Waiting around….

NOTE TO READERS: For some months my wordpress was being cantankerous with me. At first, it wasn’t allowing me to do edits. The disease seemed progressive. I had grandiose thoughts that I had been hacked, and was being silenced.

Finally, I called Jody, who’d first put me on the internet 16 years ago, and set me up on this blog nine years ago.

She took a look, and there came a rapid diagnosis. In the tech world, time doesn’t stand still. “What you’re working with is like 1.0, and today is like 10.0”, or words to that effect.


So, I’m in process of a makeover. Likely I’ll have to “sneak” this on-line past whatever block it is that won’t let me publish or edit – in other words, I’ll publish this like I published the most recent one. What do I do? You don’t want to know. But, if you see this, I succeeded once again!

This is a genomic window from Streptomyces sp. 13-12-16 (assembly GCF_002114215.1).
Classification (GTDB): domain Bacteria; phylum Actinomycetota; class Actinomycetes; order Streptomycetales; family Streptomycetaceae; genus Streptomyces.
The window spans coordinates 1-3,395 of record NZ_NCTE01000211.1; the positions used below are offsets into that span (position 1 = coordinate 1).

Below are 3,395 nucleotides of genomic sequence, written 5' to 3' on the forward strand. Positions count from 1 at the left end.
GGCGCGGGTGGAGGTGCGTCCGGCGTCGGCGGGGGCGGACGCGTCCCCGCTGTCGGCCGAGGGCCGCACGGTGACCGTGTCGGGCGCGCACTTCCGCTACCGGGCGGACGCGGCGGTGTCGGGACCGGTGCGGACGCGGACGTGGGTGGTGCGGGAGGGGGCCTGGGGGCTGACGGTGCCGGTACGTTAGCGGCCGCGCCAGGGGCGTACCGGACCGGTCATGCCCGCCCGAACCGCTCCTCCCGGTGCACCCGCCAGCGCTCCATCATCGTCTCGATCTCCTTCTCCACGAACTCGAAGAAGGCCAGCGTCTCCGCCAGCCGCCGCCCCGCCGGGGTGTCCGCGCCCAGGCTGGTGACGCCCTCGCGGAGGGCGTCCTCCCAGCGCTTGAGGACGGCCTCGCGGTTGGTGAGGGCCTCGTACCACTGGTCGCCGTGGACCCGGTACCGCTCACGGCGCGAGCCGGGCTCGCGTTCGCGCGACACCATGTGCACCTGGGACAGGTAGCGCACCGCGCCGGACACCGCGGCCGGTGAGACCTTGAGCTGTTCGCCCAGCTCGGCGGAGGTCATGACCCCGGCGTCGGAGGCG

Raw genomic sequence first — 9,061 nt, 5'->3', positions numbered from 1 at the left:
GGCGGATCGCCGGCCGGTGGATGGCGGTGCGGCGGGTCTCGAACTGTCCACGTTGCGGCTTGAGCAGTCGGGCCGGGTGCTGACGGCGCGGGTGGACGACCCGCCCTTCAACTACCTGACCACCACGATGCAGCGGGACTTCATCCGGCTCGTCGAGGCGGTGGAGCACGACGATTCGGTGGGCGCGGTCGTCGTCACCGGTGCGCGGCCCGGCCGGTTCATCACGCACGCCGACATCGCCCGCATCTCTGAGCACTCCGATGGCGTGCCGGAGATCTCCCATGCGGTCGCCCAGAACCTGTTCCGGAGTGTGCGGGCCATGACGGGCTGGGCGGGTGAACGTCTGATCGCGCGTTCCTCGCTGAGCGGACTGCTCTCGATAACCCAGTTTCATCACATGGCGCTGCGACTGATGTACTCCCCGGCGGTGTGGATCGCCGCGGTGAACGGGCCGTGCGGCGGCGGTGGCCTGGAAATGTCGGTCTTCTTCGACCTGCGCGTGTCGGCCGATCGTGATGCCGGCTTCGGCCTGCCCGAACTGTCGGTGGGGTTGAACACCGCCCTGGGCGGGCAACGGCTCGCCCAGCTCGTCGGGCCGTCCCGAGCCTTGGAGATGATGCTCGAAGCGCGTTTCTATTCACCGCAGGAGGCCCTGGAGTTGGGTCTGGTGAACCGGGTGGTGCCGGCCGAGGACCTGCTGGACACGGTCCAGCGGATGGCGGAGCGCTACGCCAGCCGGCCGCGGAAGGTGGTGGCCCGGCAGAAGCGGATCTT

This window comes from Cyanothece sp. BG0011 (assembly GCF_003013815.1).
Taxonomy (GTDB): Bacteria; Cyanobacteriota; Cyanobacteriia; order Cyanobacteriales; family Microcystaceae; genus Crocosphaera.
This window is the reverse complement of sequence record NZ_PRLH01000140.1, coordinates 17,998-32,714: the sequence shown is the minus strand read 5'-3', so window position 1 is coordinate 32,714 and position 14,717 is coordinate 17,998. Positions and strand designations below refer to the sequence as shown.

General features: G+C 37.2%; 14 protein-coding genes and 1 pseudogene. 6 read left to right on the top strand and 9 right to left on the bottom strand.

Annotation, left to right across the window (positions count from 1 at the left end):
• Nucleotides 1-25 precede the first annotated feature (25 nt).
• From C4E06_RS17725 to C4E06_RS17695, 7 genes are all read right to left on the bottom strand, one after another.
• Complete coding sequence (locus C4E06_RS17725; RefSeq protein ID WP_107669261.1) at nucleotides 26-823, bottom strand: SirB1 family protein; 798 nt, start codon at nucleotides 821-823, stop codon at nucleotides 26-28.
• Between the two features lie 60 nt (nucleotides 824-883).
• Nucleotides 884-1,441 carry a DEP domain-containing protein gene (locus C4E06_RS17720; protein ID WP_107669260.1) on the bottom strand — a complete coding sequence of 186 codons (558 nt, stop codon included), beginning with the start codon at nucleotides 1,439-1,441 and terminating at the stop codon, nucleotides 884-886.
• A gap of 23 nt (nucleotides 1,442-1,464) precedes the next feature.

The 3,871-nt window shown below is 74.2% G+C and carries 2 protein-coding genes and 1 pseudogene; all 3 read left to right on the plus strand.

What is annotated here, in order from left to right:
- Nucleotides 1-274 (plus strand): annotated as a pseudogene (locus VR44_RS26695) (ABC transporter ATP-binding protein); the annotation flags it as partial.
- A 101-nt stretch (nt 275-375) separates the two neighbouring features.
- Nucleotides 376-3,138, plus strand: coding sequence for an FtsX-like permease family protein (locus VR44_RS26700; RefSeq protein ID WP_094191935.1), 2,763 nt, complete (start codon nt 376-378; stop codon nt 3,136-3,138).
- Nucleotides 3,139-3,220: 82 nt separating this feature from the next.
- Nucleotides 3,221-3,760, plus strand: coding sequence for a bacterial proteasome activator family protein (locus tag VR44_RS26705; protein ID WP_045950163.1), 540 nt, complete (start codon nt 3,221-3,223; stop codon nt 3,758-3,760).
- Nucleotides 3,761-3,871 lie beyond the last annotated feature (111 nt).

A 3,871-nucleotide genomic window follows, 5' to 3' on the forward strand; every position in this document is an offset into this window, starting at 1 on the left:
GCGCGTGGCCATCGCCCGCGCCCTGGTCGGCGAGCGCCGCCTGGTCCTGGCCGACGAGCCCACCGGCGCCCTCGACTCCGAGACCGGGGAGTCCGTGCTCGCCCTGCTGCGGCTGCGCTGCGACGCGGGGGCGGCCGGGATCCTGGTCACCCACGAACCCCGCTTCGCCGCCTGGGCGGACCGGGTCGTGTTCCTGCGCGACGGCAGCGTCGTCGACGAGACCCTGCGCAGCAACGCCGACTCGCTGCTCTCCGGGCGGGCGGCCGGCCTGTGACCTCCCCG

Meanwhile, the coming makeover won’t make my writing any better. I’ll find out if old subscribers are still subscribed, or if you need to start over as well.

I’m fond of the photos on my home page, but we’re working on some changes and hopefully will soon be back in business.

Stay tuned. And have a great day.

Special Events in Minneapolis MN

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Printable pdf: World Law Day 2018-05 Louisa Hext FLYER

Reservations requested for the May 1 dinner, information on the Flyer. This will be the 6th World Law Day program, continuing a tradition which began in 1964.

Exhibit continues for eight more days, including Sunday 2-5 p.m. and Monday noon to 4 p.m. at Modus Locus, 35th and Bloomington Ave S. Minneapolis MN. Full news release here: F Word- Stories of Forgiveness

“I Am Somali”: Three Visual Artists from the Twin Cities.

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Printable pdf: Somali Art002

Martin Luther King Jr.

Today is the 50th anniversary of the death of Rev. Martin Luther King, Jr.

Dr. King’s life is not a new subject for me. I put his name in my own search box and it shows up in 43 different posts.

Here’s the photo I used September 5, 2011. This book was a gift from my friend, Lydia, and it is the most meaningful book I have read. I highly recommend it. And here’s my post from six years ago.